Professor John Ruggie, author of the UN Guiding Principles, comments, “Today, any company that wishes to demonstrate either its own sustainability or its contribution to sustainable development, must show how it is driving respect for human rights across its operations and value chains. Independent assurance has a vital role to play in enhancing the credibility of what the company’s Board is told – and tells others – about its risks and performance.”
Richard Karmel, Head of Human Rights Services at Mazars, said: “The EU now requires company boards of all EU public companies with over 500 employees to know how their organizations are identifying and addressing risks to human rights. Their investors, their customers and their employees have a right to know about the progress they are making: it is no longer enough to say ‘I wasn’t aware.’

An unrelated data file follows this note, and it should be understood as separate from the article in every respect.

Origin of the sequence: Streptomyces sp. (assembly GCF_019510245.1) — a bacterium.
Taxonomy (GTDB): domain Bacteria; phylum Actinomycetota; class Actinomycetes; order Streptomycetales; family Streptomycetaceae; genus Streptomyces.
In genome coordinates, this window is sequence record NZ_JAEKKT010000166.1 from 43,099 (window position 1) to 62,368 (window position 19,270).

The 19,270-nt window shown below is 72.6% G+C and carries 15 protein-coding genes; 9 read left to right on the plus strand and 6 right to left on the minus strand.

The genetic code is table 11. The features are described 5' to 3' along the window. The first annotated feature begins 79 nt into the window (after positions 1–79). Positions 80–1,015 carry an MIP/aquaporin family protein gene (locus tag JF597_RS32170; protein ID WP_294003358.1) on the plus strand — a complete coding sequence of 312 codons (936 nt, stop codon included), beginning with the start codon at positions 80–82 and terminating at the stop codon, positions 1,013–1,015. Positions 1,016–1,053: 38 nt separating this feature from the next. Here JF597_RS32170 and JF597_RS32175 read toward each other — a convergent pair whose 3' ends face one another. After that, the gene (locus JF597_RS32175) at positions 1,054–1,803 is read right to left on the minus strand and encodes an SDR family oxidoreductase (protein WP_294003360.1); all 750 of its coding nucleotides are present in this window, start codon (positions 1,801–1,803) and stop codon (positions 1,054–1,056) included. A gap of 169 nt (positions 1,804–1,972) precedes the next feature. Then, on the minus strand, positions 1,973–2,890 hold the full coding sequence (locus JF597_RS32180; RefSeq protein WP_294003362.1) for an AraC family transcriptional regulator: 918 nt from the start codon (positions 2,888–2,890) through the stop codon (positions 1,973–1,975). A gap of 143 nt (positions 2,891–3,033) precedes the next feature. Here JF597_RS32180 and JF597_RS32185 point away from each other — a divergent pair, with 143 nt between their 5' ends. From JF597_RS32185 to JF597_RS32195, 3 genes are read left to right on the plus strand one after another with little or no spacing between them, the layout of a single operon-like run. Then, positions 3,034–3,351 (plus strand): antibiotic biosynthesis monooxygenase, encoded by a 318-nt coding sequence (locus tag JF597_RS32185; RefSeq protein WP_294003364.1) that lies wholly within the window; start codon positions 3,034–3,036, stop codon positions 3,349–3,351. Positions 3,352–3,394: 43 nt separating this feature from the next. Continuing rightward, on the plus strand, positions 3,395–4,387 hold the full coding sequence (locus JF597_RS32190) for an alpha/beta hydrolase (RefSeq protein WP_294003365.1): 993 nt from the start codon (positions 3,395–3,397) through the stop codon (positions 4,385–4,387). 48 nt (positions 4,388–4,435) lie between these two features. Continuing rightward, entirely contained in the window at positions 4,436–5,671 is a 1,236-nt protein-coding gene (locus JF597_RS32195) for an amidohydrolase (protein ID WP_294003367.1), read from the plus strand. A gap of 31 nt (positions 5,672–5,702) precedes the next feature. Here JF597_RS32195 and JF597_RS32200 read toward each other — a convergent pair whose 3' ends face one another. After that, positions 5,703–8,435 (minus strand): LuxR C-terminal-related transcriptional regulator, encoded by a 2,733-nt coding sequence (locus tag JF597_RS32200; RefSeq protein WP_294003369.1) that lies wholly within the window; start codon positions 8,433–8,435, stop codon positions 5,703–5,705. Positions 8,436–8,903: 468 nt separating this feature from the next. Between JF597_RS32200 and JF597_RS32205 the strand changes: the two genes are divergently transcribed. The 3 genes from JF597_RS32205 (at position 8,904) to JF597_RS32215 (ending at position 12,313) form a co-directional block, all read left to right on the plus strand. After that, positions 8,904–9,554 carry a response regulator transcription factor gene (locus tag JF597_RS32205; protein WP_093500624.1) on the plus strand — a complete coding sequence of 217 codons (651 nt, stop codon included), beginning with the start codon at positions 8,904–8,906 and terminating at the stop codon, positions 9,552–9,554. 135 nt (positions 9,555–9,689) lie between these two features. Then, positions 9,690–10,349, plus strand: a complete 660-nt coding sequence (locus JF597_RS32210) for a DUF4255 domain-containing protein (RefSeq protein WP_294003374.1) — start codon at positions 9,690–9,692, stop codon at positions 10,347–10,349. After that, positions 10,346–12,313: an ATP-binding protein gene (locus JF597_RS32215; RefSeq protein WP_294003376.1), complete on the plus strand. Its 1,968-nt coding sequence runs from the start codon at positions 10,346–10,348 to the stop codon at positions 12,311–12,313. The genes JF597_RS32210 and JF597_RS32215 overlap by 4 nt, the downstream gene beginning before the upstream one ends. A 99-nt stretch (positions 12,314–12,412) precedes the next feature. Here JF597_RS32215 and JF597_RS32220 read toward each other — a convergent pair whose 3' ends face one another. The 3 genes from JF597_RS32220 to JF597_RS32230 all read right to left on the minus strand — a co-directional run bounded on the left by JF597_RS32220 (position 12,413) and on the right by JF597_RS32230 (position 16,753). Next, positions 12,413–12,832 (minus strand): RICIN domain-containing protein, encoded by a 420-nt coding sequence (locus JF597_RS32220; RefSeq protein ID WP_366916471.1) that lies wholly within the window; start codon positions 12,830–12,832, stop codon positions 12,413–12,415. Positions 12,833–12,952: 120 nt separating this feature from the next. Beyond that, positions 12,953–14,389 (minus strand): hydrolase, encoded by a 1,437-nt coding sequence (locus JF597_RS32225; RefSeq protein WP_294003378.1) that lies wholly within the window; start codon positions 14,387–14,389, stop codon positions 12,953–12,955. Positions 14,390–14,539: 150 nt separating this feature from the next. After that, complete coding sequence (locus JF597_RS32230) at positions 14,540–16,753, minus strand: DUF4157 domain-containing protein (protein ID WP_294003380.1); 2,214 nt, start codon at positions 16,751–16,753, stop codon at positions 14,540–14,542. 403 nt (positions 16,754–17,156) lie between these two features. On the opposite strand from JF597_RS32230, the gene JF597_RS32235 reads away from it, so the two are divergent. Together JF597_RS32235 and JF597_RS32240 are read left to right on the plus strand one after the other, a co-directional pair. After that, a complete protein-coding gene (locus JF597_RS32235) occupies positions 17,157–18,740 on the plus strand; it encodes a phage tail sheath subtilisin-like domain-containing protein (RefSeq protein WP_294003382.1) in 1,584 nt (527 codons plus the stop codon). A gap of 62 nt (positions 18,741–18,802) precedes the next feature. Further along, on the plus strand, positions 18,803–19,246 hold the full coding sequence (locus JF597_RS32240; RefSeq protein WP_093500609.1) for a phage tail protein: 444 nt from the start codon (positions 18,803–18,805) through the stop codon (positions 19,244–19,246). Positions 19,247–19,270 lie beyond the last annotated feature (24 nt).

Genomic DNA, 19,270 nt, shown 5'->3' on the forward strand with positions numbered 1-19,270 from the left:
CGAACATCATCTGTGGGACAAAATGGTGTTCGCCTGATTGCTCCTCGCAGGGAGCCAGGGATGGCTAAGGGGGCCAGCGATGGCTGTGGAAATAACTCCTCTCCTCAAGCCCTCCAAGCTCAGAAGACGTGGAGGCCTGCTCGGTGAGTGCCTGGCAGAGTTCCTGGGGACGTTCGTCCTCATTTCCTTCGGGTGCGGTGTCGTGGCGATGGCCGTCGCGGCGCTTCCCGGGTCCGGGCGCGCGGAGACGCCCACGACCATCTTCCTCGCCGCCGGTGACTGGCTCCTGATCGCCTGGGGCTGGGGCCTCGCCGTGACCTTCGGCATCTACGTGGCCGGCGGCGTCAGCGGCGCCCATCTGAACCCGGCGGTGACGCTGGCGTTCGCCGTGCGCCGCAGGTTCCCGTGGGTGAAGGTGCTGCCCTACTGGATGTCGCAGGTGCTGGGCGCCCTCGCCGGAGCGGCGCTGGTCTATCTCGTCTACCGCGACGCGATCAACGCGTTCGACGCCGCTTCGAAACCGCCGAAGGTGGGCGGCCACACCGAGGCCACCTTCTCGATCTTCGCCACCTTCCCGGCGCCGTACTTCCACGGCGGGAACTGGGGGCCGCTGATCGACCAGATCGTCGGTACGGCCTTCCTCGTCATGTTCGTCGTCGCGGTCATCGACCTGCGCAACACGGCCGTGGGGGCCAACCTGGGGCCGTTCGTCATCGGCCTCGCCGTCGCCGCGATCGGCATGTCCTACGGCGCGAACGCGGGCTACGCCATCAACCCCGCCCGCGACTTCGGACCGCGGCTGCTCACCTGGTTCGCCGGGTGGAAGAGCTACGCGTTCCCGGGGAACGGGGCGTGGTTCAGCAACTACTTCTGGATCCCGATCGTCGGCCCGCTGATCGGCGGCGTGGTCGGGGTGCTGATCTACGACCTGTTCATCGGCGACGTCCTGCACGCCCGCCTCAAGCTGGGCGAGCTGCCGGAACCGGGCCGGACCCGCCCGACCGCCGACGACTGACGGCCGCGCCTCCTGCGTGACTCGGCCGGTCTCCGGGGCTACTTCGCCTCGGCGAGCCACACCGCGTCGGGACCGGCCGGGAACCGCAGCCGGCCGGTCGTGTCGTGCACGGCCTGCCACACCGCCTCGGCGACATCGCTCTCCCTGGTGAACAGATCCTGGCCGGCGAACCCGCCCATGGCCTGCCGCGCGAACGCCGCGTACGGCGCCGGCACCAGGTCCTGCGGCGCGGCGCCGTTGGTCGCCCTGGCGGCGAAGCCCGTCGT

“Such demands make internal audit and external audit assurance functions more important than ever. Importantly, the Global and Chartered Institutes of Internal Auditors have given full backing to this Guidance. As professional advisers, we can no longer skirt around the issue of human rights, but must instead integrate it effectively within our professional skill sets: this Guidance will help make that possible.”
Caroline Rees, President of Shift, explains: “This Assurance Guidance helps expert practitioners ensure that their work plays a valuable role in advancing the protection of workers, communities and other groups affected by business activities – thereby protecting and creating value for the business in the medium to long term.”
She adds: “Companies cannot gamble. There are significant risks to corporate business reputation, continuity and opportunity if companies ignore their record in human rights – whether in their own operations or across their entire supply chain. The only real defense for business is to have appropriate, effective procedures in place.”

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See more about the Human Rights Reporting and Assurance Frameworks Initiative (RAFI) here.

Open Letter on Human Rights and the Sustainable Development Goals